Other treatment options are expensive, have limited effectiveness or have many side effects. This leads many patients to seek more natural alternatives that might work ranging from ginger to fish oil!
Can CBD be an option for CSU?
CSU results from the pathogenic activation of immune cells named ‘mast cells’ and ‘basophils’, which release proinflammatory mediators and histamines that result in urticaria. It is thought that the pathologic activation of these cells takes place via two major mechanisms: intracellular signalling defects, which may account for some cases of CSU, and autoimmune mechanisms, which is the more widely accepted hypothesis to explain the sudden aggressive activation of these cells. Up to 45% of cases of CSU might be autoimmune in origin.³
Although the mechanism is not well understood yet, it is here that CBD might help. CBD has not been shown to regulate mast cell secretion of histamines, but it has been shown to play a role in reducing inflammation and helping regulate the immune system. Cannabinoids impair the activation of T-cells, a type of white blood cell that increases antibody response and activation. Active T-cells can lead to an increase in histamines secretion. Blocking this process can reduce CSU.
Interestingly, until now, no notable studies have been performed addressing the effect of cannabis or CBD on CSU, whether taken orally or topically.
Let’s look at the case of a 27 year-old man with recurrent episodes of urticaria and angioedema from age 19. As published, initially, he responded to steroids and antihistamines, but every time he was taken off the treatment, serious attacks recurred. At some point, the patient reported that he used cannabis recreationally and that during these periods he was free of attacks. Consequently, it was decided to try a course of inhaled cannabis to modulate the immune cell functions. This resulted in a complete response, and he has been free of symptoms for two years. Once, when the inhaled cannabis was withdrawn, it led to a recurrent attack within a week, while resuming cannabis maintained the remission, suggesting a cause and effect relationship.4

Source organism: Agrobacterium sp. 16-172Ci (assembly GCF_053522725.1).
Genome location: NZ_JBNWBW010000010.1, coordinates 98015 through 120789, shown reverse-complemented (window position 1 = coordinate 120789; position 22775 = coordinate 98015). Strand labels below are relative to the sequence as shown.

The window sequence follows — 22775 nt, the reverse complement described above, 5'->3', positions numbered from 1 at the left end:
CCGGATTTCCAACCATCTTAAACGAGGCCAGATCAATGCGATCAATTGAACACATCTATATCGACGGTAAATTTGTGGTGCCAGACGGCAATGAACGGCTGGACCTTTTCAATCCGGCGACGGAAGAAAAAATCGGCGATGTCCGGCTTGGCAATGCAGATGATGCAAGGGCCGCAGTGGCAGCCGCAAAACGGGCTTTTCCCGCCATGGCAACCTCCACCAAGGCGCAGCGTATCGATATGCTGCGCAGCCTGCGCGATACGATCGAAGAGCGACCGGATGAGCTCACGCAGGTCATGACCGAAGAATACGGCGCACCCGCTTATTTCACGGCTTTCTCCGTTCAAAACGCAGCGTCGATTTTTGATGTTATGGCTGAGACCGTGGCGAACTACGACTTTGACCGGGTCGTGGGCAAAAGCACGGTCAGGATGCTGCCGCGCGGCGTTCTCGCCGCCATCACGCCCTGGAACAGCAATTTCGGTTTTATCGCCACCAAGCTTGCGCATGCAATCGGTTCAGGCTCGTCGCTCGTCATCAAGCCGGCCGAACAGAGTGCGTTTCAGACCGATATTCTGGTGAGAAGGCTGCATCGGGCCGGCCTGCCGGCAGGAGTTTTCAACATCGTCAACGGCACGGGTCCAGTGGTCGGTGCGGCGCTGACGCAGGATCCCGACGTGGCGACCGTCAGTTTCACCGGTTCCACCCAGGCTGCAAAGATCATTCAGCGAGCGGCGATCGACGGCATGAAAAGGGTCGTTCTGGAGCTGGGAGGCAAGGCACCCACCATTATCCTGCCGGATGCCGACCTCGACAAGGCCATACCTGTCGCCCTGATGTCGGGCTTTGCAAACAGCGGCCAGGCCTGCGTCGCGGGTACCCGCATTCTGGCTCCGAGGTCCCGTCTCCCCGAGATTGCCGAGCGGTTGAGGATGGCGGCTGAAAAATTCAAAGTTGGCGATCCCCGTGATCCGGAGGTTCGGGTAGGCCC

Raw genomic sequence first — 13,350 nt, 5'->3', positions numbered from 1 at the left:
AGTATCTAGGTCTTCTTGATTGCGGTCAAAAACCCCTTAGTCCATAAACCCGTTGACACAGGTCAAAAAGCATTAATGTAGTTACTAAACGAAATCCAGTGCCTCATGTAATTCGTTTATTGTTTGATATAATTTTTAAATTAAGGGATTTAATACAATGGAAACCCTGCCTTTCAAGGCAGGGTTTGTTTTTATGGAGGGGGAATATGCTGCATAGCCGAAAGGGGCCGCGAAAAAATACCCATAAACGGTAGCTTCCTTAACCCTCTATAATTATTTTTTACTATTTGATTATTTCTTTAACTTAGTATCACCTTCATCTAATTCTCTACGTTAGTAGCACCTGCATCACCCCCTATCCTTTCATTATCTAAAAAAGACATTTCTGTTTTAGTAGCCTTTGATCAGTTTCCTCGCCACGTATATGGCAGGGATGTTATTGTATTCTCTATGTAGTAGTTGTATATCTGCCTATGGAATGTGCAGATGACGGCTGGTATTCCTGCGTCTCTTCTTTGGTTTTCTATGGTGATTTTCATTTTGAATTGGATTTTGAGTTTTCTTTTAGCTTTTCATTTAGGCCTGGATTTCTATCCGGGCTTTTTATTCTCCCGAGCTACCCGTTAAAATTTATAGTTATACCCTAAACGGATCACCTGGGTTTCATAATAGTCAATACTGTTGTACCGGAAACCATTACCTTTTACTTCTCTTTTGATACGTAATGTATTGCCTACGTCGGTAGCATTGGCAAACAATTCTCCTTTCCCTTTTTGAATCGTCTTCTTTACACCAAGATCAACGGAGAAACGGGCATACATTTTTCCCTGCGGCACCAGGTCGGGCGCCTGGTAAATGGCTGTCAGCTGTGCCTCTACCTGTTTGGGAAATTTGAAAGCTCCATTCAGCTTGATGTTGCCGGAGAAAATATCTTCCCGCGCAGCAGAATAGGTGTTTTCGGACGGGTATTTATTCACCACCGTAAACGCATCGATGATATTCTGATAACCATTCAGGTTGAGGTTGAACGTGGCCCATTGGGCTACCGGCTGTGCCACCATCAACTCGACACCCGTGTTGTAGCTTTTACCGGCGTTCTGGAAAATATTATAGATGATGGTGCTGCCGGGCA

STERO Biotechs is conducting a trial in severe chronic steroid-dependent urticaria patients, in order to evaluate whether oral CBD can be used as a steroid sparing solution.
So far in the trial, patients with chronic urticaria taking CBD who were previously on steroids, are no longer taking them. They are also using lower doses of antihistamines. Preliminary results show that severe patients not only are now free of steroids but also show improvement, as indicated by lower urticaria scores (assessed with the seven-day Urticaria Activity Score (UAS7), a simple, validated scoring system based on the assessment of key urticaria signs and symptoms). This ongoing study that will include 20 patients is so far showing promising results, giving hope to millions of patients around the world whose lives can sometimes be destroyed by this annoying condition.
1: Ladoyanni E; ‘Urticaria – Diagnosis and Management’; 2021 (book chapter)
2: Ledford D. et al; Allergy and Asthma Proceedings, 2016, Volume 37, pp. 458-465(8)
3: Bracken S. et al; Front. Immunol., 2019
4: Frenkel A. et al; Case Reports in Immunology, vol. 2015, Article ID 780824